The new record is about a half a megawatt higher than the previous record of 103.84 megawatts recorded on Jan. 14, 2020.
While in general, over 90 per cent of the electricity generated in Yukon comes from renewable resources each year, during periods of high electricity use each winter, Yukon Energy has to use its hydro, liquefied natural gas and diesel resources to generate the electricity, the release says.
But when it comes to setting records, Andrew Hall, CEO of Yukon Energy, says it's not that unusual.
"Typically, during the winter, when the weather is cold, demand for electricity in the Yukon reaches its maximum. And that's because folks use more electricity for heating their homes, for cooking meals, there's more lighting demand, because the days are shorter," he said.
"It usually happens either in December or sometimes in January, when we get a cold snap."
He said generally over the years, electricity demand has grown.
"We get new home construction, construction of new apartment buildings. And typically, those new homes are all heated by electricity, maybe not all of them but the majority," Hall said.
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There are also other reasons, ones that are "in the name of climate change," Hall added.
That includes people trying to limit fossil fuel heating by swapping to electric heating. And, he said some Yukoners are switching to electric vehicles.
"Over time, those two new demands, in the name of climate change, will also contribute to growing demand for electricity," he said.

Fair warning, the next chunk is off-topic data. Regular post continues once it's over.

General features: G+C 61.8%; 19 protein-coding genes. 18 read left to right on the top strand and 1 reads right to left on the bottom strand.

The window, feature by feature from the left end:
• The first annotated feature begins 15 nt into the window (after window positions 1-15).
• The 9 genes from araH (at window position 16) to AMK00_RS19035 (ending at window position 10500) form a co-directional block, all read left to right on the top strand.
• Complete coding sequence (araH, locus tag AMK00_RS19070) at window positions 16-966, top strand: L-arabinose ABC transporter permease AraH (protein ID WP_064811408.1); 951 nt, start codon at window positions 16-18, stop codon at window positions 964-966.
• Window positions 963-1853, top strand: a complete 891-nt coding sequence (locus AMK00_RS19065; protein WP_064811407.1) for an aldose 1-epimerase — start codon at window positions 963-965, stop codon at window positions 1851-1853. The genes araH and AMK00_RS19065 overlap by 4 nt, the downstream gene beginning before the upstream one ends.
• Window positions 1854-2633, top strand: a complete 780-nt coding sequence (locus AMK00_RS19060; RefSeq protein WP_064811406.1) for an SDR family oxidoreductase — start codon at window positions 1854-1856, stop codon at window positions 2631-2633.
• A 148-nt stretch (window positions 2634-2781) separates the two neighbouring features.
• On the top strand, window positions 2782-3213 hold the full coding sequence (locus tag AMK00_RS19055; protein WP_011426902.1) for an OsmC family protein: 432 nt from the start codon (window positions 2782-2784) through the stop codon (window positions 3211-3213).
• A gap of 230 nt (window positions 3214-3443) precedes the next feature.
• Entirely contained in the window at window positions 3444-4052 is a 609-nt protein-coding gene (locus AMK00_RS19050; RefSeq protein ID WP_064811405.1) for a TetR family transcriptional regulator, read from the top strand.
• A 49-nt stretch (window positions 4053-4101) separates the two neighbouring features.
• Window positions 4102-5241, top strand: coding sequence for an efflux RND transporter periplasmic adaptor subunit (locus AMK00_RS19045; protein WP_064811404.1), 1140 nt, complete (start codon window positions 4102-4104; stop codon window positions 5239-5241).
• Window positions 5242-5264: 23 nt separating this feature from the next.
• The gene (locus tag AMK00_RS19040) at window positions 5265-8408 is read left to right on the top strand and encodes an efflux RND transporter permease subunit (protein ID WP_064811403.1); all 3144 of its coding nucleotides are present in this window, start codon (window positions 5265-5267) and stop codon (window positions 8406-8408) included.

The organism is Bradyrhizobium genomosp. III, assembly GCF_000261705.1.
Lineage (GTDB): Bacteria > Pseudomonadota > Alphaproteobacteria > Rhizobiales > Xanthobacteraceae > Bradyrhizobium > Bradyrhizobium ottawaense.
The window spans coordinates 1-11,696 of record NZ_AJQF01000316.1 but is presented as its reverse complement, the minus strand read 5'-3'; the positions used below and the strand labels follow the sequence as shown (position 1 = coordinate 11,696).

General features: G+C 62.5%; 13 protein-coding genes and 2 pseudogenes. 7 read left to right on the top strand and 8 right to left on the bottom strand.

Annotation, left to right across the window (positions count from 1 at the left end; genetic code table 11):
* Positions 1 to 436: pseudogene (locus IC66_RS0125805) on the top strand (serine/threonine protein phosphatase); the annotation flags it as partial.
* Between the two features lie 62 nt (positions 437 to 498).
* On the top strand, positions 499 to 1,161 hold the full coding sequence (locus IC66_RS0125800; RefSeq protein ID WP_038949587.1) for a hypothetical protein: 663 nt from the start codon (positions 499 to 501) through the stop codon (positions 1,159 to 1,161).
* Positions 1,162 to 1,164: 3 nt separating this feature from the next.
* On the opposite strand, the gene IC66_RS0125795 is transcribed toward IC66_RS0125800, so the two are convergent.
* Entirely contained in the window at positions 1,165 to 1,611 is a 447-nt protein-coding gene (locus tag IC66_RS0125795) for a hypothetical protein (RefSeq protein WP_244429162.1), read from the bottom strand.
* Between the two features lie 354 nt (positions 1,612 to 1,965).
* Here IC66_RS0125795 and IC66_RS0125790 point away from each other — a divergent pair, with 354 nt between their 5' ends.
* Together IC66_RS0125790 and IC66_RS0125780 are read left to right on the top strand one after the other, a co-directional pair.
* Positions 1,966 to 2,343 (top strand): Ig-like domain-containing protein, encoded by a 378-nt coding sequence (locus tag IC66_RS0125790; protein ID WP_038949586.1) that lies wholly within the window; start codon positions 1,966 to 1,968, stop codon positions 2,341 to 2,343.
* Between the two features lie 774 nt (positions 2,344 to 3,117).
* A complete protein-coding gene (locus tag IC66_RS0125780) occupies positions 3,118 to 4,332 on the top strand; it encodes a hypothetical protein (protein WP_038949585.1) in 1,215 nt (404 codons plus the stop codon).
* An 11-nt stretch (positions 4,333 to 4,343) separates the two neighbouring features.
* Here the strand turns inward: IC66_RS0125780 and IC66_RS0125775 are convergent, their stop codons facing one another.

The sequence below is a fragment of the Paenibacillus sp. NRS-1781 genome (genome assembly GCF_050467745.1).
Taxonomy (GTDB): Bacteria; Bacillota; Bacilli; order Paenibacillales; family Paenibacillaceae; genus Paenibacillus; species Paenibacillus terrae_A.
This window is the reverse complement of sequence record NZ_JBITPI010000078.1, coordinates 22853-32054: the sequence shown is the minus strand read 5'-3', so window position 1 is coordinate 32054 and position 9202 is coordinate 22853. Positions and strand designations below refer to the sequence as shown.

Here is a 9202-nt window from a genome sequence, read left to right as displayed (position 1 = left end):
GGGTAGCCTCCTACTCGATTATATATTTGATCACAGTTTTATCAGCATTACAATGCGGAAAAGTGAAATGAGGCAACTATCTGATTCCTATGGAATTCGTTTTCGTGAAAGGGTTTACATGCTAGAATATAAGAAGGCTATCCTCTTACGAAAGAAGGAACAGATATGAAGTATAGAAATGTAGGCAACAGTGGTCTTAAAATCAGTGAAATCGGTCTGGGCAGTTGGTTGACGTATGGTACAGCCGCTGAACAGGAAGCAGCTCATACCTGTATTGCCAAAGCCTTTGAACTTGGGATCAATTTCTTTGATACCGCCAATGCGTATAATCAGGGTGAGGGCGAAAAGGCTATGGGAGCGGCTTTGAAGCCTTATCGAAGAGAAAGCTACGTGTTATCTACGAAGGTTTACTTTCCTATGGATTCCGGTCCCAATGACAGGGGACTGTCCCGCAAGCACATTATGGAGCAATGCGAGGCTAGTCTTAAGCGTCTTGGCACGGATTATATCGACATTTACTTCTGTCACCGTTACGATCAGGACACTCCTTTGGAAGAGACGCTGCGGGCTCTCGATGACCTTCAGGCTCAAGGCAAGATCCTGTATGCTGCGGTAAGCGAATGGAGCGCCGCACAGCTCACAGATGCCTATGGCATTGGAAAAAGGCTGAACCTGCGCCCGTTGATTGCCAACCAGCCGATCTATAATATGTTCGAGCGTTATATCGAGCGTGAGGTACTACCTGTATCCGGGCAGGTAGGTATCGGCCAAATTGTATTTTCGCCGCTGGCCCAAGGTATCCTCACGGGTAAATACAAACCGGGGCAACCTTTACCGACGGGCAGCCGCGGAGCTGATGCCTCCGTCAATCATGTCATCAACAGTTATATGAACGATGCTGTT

While Yukon did reach this new all time high, Hall said the territory still hadn't hit the maximum capacity for the week, which was 118 megawatts.
Yukon Energy's hydroelectric dam in Whitehorse. Yukon Energy's CEO, Andrew Hall, said demand of 104 megawatts wasn't unexpected, nor was it an emergency. The corporation has the ability to generate 118 megawatts. (Paul Tukker/CBC)
Tips to curve demand
"When we plan our system, we actually plan for a scenario where we actually lose our largest hydro generating facility," Hall said.
"We had plenty of generation available so it wasn't an emergency situation, it was more just an observation that hey, our peaks are growing."
He also said it was an opportunity to reach out to customers on ways to curve their demand for electricity around peak times, which is typically between 7 a.m. and 9 a.m., and between 5 p.m. and 7 p.m., Monday to Friday.
For example, he said, people should consider running major appliances, like dishwashers, during non-peak hours, such as in the afternoon rather than in the morning or evening.
During winter peaks, people can also use a block heater timer on vehicles and turn down the thermostat by one or two degrees.
'We plan for each winter'
Hall said Yukon Energy is working to increase its peak output, including working on a large grid scale battery to be installed in Whitehorse.
When it comes to any added load from people working from home due to COVID-19, Hall said they haven't noticed any identifiable increase there.
"Presumably, if someone's working from home, you know, their computer is at home, and they're not using the computer at the office," he said.
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He said there shouldn't be any concern for maxing out the capacity of electricity demand as Yukon moves into the colder winter months, since those days are forecast for.
"This number of 104 megawatts wasn't unexpected," he said, adding how much electricity is needed depends on the weather too.
"We plan for each winter."